“I’ll tell you what,” the priest offered, bending low like some confidant offering a secret. “There is a temple about three blocks from here.” He gave directions to it. “You think about what I’ve said. You consider how happy you are, here in Tel Valori, flirting with women who want your coin, and socializing with people who are not your friends. You think about it, and if you decide you’d like to know why you’re so miserable, come find me at the temple.” He put a gentle hand on Erik’s shoulder. “My name is Rishi.”

With that, Rishi the priest turned and walked away, leaving Erik alone with his puzzled thoughts.

Valek’s Story

I am playing a bard in our new Dungeons and Dragons campaign. His story follows.

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The first gurgling of her infant child was the last sound heard by Daria before she died, never knowing that she had borne a son.

The Erdridar tribe named the boy child Valek, and on Valek’s behalf they swore two oaths: To raise him faithfully in the absence of his mother, and to avenge her death against the human father who sired him. None knew why Daria took the secret of her human lover with her to the grave; most assumed she had been raped.

The tribe delighted in raising Valek, and were charmed by his human qualities; rampant inquisitiveness and curiosity. The boy asked so many questions that his guardians began to tease, “Don’t you know already?” And so Valek would pretend he did, inventing stories which suited him and delighted his elders.

Thus Valek’s tale of a flying ship was taken for imagination for two full days, until a ship actually descended from the clouds to alight upon the outskirts of tribal soil. The tribe’s warriors approached the craft with caution, and Valek’s curiosity did not permit him to remain far behind.

A proud human descended the gangplank, dressed in strange robes which gave no protection from the elements. He gazed unflinchingly at dozens of Elvish bows trained on him, and announced:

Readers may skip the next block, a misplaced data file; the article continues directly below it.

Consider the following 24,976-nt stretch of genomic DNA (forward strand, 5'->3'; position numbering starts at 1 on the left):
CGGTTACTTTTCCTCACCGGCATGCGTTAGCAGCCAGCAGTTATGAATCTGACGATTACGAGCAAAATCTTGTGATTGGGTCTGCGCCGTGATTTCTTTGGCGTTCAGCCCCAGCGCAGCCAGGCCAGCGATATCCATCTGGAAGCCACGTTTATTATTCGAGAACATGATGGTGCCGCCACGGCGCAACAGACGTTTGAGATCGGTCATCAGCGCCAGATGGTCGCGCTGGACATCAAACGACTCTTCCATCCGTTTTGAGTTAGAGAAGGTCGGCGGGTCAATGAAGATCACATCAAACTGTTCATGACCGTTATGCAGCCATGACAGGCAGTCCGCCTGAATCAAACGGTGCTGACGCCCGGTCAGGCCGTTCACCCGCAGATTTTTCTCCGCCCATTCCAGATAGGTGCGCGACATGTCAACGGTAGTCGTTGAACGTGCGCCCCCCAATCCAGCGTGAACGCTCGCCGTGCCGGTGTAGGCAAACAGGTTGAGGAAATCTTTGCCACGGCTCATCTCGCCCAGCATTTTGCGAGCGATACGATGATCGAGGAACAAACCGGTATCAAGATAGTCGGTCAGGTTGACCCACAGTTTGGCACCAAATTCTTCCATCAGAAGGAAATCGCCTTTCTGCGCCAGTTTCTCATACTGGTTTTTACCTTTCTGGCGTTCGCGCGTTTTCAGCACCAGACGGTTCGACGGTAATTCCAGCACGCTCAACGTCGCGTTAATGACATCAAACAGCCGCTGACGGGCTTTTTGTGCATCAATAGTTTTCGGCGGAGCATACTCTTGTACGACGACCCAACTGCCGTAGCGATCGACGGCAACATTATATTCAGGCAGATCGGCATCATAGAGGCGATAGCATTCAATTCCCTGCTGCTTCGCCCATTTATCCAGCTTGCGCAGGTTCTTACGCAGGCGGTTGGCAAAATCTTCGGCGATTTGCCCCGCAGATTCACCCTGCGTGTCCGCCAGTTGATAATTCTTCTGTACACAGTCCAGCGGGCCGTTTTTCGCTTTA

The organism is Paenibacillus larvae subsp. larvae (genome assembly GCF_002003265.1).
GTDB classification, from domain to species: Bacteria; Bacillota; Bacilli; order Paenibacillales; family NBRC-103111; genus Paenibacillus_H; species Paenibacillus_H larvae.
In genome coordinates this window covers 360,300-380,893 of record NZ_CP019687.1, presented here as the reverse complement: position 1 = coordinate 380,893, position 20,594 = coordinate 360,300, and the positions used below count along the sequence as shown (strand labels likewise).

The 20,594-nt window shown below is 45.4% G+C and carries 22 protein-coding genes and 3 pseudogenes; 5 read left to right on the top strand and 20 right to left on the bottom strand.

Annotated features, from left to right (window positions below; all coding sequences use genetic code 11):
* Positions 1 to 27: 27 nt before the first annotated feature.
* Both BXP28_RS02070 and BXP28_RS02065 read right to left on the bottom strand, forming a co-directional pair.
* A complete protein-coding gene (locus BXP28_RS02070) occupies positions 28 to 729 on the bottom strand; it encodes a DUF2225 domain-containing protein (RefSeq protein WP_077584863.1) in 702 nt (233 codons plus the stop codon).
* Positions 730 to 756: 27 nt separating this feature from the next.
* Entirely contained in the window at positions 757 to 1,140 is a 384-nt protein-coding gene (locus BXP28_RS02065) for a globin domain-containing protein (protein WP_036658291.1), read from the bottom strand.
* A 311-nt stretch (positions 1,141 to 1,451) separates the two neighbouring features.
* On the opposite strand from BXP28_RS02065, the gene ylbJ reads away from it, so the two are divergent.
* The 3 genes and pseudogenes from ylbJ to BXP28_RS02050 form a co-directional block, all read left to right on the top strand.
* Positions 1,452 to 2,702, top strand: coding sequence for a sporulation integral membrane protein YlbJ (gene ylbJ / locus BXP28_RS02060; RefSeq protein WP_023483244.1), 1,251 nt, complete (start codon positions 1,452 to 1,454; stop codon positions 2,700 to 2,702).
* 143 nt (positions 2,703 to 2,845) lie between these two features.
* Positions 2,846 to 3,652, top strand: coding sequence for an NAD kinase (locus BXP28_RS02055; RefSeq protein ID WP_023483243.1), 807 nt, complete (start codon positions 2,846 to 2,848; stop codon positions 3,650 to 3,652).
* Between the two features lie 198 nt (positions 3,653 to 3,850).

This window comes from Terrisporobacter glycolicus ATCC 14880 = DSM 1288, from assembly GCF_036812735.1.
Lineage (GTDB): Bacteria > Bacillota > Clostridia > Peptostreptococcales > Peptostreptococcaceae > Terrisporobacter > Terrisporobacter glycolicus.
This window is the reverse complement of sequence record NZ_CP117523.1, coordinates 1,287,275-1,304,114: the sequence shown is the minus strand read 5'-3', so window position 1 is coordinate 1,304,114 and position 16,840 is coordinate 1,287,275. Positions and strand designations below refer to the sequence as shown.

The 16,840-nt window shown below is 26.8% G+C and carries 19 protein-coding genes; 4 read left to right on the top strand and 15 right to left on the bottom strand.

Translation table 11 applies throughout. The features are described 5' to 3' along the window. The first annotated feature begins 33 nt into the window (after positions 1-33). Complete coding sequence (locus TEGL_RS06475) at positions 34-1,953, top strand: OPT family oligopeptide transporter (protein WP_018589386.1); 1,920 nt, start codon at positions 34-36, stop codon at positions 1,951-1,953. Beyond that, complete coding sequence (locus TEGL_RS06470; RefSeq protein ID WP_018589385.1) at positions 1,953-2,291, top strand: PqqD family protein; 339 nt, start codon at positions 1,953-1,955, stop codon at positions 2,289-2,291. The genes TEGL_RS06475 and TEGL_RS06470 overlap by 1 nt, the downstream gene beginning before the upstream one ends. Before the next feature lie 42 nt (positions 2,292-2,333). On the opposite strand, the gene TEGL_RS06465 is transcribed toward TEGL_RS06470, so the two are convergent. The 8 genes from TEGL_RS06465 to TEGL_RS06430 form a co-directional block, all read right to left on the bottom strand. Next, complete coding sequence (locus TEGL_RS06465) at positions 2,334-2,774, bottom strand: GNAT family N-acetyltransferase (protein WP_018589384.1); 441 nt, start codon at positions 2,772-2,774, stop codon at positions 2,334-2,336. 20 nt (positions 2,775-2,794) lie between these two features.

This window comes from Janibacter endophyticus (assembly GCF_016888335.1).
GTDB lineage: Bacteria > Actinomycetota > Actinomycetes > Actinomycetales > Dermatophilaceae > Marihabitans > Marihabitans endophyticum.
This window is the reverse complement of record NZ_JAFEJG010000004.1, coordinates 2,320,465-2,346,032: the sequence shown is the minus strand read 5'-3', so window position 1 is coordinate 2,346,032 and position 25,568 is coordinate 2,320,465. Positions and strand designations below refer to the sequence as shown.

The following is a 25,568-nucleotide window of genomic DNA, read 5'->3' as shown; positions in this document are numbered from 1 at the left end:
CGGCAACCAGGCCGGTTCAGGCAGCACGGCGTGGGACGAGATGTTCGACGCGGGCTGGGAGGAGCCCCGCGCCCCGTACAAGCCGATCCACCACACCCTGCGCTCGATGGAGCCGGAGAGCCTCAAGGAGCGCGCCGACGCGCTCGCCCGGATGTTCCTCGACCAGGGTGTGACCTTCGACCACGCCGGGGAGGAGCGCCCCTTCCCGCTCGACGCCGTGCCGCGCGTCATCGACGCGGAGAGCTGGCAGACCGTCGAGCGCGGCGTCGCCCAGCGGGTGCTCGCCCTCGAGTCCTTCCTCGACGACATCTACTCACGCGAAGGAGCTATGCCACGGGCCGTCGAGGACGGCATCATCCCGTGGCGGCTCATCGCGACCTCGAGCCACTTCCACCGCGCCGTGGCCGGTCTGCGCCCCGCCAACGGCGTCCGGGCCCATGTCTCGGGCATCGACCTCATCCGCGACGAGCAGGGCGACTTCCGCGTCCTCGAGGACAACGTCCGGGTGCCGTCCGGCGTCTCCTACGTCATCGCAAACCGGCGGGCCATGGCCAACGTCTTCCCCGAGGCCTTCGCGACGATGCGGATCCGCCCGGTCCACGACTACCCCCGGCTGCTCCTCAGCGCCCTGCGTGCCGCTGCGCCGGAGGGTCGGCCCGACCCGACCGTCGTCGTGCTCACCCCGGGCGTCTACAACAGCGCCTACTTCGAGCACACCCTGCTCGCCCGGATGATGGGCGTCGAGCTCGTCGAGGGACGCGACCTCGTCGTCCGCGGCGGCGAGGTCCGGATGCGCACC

“I have come for my son.”

The only reply was wind whispering through the trees and the grass. But if any present could divine its secrets, none spoke. Eventually Chief Tirol turned to young Valek and rose an inquisitive eyebrow.

Valek came forward, the others parting before him to clear the way. He addressed the robed man boldly:

“You may have bedded an elf maiden, but what makes you think she bore a son?”

The man turned a palm up and colors swirled in the air over his hand. He looked Valek in the eye.

“I have seen it.”

“The boy is ours,” replied Chief Tirol. “We raised him, we taught him, and we love him. It is thanks to you that Daria is dead. If you value your life, you may depart now.”

Without warning, lightning crackled from the ship’s deck, and Tirol fell to the ground dead, his body charred and smoking with an aroma like overcooked sweet-pork.

“Peace!” the robed man said, addressing his shipmates and the assembled elves.

“These elf heathens may not threaten my crew,” a staunch and ornamented man said from the deck, presumably the captain.

Seeing his mentors about to let fly their arrows, all consequences be damned, Valek spoke out:

“Stop!” He addressed the man claiming to be his father. “What is your name, tyrant?”

The man looked crestfallen at the accusation, but all he said was, “I am called Brad.”

“I am the son of Daria, Brad. I will go with you if you leave my tribe in peace.” The elves murmured at this, conflicted. Valek’s fate would be uncertain among these human barbarians, but they knew Valek’s bravery might well save their lives.

“Done,” said Brad, and turned ascended the gangplank, expecting Valek to follow.

“You will see me again soon,” Valek promised his true fathers and brothers. Then he, too, ascended the ship, which carried him away to the sky.

Three years passed before Valek returned to his tribe, broader of shoulder and deeper of voice than any remembered; his human blood advanced him beyond his years. To his stories, he now added music; drums of battle, vocal ballads and laments, but everyone’s favorite was Valek’s handheld harp, somehow sounding both hopefully bright and infinitely sad. His songs and stories were literally enchanting, infused with the sorcery he’d learned among the humans to make his audience drowsy or alert, soothed or angered, triumphant or sorrowed.

He related a hundred tales learned from the humans, or seen in his travels, or made up entirely. But the one story Valek never told was how things ended with his father, or how Valek had come to live among his people again.

But neighboring tribes had heard the rumor of a flying ship which fell burning into the ocean. When asked whether this rumor was true, or whether he’d had anything to do with it, Valek only replied, “Don’t you know already?”